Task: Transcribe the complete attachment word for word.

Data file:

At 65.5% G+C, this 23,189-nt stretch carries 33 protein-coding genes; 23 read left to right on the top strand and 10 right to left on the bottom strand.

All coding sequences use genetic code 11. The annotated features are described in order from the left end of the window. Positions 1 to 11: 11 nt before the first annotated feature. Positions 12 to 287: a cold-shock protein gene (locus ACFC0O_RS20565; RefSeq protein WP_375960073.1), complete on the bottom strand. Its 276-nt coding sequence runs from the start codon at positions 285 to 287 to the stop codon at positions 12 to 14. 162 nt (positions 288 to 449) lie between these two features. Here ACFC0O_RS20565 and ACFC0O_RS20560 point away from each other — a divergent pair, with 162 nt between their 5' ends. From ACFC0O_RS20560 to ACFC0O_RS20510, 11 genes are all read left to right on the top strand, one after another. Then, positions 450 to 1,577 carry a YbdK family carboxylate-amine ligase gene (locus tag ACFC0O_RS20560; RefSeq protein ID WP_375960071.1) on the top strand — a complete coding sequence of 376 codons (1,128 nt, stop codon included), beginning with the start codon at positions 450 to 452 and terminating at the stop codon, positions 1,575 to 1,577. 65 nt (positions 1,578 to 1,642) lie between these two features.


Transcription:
At 65.5% G+C, this 23,189-nt stretch carries 33 protein-coding genes; 23 read left to right on the top strand and 10 right to left on the bottom strand.

All coding sequences use genetic code 11. The annotated features are described in order from the left end of the window. Positions 1 to 11: 11 nt before the first annotated feature. Positions 12 to 287: a cold-shock protein gene (locus ACFC0O_RS20565; RefSeq protein WP_375960073.1), complete on the bottom strand. Its 276-nt coding sequence runs from the start codon at positions 285 to 287 to the stop codon at positions 12 to 14. 162 nt (positions 288 to 449) lie between these two features. Here ACFC0O_RS20565 and ACFC0O_RS20560 point away from each other — a divergent pair, with 162 nt between their 5' ends. From ACFC0O_RS20560 to ACFC0O_RS20510, 11 genes are all read left to right on the top strand, one after another. Then, positions 450 to 1,577 carry a YbdK family carboxylate-amine ligase gene (locus tag ACFC0O_RS20560; RefSeq protein ID WP_375960071.1) on the top strand — a complete coding sequence of 376 codons (1,128 nt, stop codon included), beginning with the start codon at positions 450 to 452 and terminating at the stop codon, positions 1,575 to 1,577. 65 nt (positions 1,578 to 1,642) lie between these two features.